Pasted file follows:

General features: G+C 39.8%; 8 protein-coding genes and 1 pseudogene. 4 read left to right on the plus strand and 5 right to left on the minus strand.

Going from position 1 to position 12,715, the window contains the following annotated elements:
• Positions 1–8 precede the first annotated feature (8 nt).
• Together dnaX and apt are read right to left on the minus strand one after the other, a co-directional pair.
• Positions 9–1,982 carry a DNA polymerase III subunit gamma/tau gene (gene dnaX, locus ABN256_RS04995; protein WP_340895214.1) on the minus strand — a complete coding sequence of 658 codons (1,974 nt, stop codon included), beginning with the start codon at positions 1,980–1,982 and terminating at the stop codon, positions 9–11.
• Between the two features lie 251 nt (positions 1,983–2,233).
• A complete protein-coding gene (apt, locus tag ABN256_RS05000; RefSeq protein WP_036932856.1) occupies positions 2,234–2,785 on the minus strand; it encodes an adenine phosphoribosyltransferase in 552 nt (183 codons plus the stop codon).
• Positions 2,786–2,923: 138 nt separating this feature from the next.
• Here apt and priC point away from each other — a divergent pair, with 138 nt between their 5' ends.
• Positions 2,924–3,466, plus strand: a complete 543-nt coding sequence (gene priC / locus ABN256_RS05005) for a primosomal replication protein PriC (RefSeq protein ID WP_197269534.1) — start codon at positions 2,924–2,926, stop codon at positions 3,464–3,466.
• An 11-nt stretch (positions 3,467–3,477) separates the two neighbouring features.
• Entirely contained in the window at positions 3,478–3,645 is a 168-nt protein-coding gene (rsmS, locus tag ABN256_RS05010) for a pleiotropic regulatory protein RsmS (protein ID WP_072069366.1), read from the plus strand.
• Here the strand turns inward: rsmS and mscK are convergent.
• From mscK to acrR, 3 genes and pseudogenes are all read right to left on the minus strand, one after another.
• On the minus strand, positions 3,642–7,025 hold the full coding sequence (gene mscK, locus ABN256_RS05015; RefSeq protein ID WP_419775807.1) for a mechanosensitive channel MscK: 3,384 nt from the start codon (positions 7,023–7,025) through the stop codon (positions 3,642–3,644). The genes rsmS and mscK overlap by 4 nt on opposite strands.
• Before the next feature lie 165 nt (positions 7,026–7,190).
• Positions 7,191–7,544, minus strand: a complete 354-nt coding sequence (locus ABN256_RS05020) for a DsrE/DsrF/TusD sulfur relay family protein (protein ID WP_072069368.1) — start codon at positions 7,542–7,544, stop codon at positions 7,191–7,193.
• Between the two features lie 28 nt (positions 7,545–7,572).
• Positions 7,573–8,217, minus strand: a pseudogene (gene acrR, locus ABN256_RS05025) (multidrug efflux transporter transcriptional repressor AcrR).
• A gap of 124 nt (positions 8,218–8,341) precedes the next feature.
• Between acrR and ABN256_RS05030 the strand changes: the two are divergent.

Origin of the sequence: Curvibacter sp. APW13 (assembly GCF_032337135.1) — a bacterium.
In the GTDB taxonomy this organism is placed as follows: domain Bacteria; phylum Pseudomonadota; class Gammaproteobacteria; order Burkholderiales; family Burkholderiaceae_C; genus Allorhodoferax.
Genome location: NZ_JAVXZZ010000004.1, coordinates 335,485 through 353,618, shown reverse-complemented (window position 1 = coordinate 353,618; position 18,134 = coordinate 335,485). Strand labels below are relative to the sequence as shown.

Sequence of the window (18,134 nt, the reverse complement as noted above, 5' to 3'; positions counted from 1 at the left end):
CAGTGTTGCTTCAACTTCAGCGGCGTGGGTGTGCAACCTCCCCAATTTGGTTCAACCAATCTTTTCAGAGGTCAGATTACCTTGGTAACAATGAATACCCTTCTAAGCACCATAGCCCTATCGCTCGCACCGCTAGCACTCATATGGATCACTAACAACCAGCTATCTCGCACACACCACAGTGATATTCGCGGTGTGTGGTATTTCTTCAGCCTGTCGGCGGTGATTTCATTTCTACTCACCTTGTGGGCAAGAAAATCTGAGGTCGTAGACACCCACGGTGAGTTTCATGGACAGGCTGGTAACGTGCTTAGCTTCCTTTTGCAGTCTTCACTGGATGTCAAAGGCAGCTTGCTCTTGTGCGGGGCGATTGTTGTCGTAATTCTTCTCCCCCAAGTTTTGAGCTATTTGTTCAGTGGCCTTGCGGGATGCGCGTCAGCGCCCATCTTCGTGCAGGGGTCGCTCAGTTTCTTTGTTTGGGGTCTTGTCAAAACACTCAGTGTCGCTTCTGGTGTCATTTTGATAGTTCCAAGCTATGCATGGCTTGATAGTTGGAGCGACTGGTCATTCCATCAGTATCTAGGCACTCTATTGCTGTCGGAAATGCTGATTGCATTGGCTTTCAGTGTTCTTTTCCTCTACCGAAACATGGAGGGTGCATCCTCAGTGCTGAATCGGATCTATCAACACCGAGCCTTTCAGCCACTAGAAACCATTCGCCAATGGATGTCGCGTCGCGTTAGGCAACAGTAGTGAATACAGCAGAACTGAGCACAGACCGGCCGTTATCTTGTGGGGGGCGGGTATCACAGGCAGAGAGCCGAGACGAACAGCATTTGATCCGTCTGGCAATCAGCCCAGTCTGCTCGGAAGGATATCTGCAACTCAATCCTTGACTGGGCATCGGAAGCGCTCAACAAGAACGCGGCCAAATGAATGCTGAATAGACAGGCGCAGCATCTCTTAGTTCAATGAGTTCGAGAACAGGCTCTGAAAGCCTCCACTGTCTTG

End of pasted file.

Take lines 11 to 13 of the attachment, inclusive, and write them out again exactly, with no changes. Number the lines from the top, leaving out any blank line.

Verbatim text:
• An 11-nt stretch (positions 3,467–3,477) separates the two neighbouring features.
• Entirely contained in the window at positions 3,478–3,645 is a 168-nt protein-coding gene (rsmS, locus tag ABN256_RS05010) for a pleiotropic regulatory protein RsmS (protein ID WP_072069366.1), read from the plus strand.
• Here the strand turns inward: rsmS and mscK are convergent.